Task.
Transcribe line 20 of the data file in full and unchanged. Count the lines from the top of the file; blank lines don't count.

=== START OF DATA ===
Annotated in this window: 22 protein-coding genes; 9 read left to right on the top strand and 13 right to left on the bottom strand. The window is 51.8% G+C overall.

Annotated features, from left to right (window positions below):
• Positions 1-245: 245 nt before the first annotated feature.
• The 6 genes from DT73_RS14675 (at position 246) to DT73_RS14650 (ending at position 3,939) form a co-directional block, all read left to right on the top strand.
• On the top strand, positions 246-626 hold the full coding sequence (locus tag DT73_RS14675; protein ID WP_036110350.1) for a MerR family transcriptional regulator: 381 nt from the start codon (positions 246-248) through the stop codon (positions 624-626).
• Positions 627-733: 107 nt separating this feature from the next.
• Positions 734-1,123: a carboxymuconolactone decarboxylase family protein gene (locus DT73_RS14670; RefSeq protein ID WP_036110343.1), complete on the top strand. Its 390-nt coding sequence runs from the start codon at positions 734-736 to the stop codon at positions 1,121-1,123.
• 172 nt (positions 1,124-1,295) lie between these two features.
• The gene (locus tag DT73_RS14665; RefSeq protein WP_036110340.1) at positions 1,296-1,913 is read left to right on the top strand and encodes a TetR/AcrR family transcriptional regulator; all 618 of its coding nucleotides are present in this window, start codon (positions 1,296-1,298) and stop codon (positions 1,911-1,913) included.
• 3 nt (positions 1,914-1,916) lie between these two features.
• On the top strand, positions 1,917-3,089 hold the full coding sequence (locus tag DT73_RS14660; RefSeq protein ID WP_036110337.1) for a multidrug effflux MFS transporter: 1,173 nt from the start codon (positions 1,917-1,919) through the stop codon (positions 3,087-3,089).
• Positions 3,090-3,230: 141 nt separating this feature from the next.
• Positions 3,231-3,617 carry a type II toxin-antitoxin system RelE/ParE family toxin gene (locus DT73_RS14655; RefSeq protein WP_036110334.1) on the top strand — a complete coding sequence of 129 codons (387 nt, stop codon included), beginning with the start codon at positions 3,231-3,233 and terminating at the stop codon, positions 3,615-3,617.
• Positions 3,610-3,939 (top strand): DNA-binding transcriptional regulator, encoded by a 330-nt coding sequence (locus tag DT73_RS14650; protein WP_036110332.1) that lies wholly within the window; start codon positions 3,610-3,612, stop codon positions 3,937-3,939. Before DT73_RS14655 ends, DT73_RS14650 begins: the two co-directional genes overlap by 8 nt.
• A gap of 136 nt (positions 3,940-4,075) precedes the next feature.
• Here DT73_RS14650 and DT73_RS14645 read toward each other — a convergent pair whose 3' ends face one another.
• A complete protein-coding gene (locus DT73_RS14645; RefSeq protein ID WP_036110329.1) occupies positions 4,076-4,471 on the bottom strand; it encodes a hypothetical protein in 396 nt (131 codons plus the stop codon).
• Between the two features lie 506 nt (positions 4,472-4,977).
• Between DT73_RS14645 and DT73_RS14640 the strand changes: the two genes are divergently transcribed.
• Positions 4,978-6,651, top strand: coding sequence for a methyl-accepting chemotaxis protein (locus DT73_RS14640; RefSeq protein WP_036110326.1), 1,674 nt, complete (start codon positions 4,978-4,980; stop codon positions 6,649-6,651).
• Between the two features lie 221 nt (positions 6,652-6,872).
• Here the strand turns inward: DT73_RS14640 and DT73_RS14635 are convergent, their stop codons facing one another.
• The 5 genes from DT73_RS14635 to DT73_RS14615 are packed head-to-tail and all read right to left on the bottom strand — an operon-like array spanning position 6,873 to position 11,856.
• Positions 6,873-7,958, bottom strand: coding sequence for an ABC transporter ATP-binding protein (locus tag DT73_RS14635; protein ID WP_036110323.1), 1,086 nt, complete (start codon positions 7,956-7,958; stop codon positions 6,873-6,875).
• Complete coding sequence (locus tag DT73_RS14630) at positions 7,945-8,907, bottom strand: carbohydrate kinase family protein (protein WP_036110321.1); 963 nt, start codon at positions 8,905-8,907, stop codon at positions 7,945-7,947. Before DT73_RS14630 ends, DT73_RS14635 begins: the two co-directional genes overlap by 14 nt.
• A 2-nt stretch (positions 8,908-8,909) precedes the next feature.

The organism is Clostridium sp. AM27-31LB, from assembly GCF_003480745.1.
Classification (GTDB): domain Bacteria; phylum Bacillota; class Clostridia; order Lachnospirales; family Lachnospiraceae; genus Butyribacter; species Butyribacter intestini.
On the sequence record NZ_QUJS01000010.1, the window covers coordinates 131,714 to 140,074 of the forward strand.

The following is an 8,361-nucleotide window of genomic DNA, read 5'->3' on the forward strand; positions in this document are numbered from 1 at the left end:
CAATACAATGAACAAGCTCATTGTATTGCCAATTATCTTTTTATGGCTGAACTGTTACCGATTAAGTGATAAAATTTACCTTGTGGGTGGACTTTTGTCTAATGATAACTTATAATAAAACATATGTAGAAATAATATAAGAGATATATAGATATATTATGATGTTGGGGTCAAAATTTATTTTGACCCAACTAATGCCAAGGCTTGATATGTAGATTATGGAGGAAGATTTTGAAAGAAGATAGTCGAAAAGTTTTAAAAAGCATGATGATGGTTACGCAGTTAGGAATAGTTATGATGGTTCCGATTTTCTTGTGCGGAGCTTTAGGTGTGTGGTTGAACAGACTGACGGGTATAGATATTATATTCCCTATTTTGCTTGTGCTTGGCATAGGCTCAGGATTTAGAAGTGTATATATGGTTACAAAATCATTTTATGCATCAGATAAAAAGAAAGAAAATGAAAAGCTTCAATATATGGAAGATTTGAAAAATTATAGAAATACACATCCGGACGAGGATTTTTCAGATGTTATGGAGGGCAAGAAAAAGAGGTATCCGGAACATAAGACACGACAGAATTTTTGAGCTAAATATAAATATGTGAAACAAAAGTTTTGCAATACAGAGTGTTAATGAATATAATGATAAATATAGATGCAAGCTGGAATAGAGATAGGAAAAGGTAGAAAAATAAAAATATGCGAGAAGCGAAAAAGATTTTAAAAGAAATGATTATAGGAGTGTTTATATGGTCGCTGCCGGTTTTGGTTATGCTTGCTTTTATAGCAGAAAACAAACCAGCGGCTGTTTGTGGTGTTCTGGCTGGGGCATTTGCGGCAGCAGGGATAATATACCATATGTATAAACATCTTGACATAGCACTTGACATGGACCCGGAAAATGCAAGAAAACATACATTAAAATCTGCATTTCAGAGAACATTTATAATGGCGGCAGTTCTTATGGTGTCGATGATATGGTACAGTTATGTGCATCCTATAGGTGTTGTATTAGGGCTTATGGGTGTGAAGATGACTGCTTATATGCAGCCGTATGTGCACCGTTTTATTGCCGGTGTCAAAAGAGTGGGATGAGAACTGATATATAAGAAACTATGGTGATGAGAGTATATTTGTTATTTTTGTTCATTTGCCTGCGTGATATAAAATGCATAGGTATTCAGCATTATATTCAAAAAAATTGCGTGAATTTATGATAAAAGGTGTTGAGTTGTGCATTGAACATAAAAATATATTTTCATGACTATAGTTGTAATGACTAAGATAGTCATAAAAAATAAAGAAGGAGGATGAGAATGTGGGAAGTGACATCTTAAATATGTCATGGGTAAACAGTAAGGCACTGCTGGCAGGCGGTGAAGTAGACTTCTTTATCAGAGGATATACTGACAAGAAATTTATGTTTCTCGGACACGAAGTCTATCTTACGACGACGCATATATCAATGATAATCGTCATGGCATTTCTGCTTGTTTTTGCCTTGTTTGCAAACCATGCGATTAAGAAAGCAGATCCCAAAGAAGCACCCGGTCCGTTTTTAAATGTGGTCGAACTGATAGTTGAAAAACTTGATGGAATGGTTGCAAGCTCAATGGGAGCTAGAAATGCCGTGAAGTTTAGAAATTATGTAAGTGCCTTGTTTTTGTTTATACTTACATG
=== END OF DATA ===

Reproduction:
• Positions 4,978-6,651, top strand: coding sequence for a methyl-accepting chemotaxis protein (locus DT73_RS14640; RefSeq protein WP_036110326.1), 1,674 nt, complete (start codon positions 4,978-4,980; stop codon positions 6,649-6,651).